I’m also planning a greatly streamlined wallet, getting rid of silly stuff I carry, like my NRA Life Membership ID card.  (I’ve never had to whip that out.)  I think I can get down to my driver’s license, my concealed carry permit, my American Express, and my debit card, which also works as a Visa. I won’t need my library card, Costco membership, and similar things.

Back when I traveled for work, I had a travel wallet that had all my airline, hotel, and rental car membership cards.  I think I’ll make myself a streamlined every day wallet, and then a bulkier one for when we go on road trips of leave the area.

Urban EDC vs Rural EDC

That’s going to be part of a big change to my every day carry loadout.  I have not yet determined exactly how my EDC will change as I move from the exburbs to an extreme rural setting, but I expect add a lighter and a fixed blade knife. Nothing too big, mind you, maybe about a four-inch blade and a nice utility blade.  This will be in addition to my folding knife. 

I expect to continue to carry my .38 revolver at all times, but I may swap out the Glock for a 1911 or a .357 revolver when I am working on the property on in the woods.  We do have bear and I think a heavier, harder-hitting round might be preferable.  I haven’t carried a 1911 for years, but I have at least four holsters, both leather and Kydex to choose from.  I have a holster designed for a S&W K Frame that holds the gun on your chest.

Once I can find my small sling bag, I may set up carry some basic survival gear when I am hiking and exploring the area around our property. 

As you can see, I am excited about moving, and both my wife and I are ready for this pre-move packing to come to an end.

Prepper Diary December 6: On the Road Again

We zip off to the mountains for one final delivery. Meanwhile the boxes pile up and the food runs low at home.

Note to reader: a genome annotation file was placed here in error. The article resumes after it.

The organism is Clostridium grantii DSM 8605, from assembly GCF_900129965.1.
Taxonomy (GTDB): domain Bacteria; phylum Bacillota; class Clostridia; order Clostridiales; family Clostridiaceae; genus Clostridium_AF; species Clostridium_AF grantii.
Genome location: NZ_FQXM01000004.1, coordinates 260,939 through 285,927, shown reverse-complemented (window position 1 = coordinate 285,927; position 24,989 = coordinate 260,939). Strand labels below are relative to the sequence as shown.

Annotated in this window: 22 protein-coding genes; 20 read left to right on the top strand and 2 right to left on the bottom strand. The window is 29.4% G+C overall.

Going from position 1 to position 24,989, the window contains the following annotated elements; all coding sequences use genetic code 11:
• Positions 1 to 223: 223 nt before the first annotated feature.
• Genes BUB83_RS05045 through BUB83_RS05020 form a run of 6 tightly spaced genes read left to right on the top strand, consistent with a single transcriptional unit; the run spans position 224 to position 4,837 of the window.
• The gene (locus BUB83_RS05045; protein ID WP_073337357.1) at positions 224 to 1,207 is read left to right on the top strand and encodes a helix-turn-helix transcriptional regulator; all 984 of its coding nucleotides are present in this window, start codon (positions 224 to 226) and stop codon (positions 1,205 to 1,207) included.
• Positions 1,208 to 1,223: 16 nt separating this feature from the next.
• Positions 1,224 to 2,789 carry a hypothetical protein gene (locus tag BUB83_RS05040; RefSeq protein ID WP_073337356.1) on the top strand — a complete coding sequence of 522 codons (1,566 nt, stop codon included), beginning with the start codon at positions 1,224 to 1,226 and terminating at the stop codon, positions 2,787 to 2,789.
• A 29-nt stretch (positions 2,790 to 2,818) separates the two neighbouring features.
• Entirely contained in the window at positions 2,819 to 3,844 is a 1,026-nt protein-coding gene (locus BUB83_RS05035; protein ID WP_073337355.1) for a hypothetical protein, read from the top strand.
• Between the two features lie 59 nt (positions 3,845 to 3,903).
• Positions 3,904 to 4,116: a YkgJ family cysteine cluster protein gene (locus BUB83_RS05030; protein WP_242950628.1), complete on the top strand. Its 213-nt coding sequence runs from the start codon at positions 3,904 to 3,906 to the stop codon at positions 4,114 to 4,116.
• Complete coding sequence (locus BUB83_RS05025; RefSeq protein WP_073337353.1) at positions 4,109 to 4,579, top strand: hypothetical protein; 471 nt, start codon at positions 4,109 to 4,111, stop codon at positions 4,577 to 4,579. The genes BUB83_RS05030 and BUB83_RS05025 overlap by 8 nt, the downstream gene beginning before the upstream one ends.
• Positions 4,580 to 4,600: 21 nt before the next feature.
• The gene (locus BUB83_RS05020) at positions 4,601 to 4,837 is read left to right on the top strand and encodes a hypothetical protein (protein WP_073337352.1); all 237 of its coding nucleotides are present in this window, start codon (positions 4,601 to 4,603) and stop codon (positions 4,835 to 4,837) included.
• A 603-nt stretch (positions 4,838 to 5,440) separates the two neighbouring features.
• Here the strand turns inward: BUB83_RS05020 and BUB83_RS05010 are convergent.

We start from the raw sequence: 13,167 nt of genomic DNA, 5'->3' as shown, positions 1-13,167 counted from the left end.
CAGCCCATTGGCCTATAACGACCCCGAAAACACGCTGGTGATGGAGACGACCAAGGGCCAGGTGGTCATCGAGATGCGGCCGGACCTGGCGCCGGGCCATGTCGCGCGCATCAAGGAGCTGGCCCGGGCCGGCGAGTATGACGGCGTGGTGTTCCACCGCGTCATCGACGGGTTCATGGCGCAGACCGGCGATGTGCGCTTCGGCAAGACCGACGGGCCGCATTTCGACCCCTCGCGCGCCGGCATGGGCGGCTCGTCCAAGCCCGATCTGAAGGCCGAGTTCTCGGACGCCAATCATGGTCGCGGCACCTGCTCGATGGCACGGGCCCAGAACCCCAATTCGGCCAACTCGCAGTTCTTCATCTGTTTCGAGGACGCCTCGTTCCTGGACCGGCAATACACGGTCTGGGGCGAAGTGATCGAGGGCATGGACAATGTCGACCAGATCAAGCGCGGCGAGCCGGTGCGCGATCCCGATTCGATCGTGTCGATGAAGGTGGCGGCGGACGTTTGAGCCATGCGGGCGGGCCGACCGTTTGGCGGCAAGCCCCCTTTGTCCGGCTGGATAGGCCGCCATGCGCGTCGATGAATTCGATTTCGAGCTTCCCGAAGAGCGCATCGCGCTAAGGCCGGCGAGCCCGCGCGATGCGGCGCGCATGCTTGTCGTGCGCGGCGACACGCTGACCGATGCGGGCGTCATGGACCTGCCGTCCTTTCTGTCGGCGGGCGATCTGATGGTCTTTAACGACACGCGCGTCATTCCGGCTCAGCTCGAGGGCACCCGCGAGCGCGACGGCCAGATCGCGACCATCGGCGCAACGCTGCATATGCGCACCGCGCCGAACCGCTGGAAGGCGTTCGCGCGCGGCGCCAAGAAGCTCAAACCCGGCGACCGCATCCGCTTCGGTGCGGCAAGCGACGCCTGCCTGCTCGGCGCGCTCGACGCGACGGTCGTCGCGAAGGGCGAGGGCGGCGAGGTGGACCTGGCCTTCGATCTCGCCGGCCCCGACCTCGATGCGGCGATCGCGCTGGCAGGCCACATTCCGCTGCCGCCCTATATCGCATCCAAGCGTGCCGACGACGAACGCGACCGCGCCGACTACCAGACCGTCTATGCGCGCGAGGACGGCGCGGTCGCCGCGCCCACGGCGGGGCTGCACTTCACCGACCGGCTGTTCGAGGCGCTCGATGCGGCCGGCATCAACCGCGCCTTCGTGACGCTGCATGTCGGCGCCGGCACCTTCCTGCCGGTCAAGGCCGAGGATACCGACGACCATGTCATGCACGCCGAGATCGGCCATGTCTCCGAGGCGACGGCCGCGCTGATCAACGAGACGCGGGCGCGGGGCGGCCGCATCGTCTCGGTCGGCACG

We are on the road again.  Just a trip up one day and back the next to drop things off at the new place, but there has been some snow up here in the past few days, which made the trip that much more interesting. 

We’ll be back late Sunday and then full move is scheduled later in the week.  We loaded the inside of the rental pickup truck with potted plants and the back of it with the last of the ammo, and boxes of bottles, cans, jars, jugs and other liquids the moving company won’t take.  This includes liquor, cooking oil, food like olives and pasta sauce, cleansers, a few aerosol cans, and a surprising number of bathroom items like shampoo and body lotion.

We also packed a cooler of frozen food to transfer up there.  Then we threw all manner of odds and ends, like brooms, mops, plant stands, and garden tools, on top and covered it with a tarp to keep off any rain or snow.  I’m afraid we looked at bit like the Beverly Hillbillies again.

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Prepper Diary December 3: Trading Convenience for Safety

2021 is less than a month away, yet COVID-19 is rising, lockdowns are looming, the political divide is growing. It might be worse than 2020.

I made a run to the hazardous materials drop off location today and dropped off all sorts of things that have been hanging round in my basement or garage that we did not want to move.  These included: cans of oil-based paint, garden chemicals, used motor oil, aerosol can and spray bottles of household cleansers, fluorescent lightbulbs, and an assortment of other things you don’t want to pour down the drain or dump into the standard waste management system.

The guys working at the center were friendly and helpful and, best of all, it was free.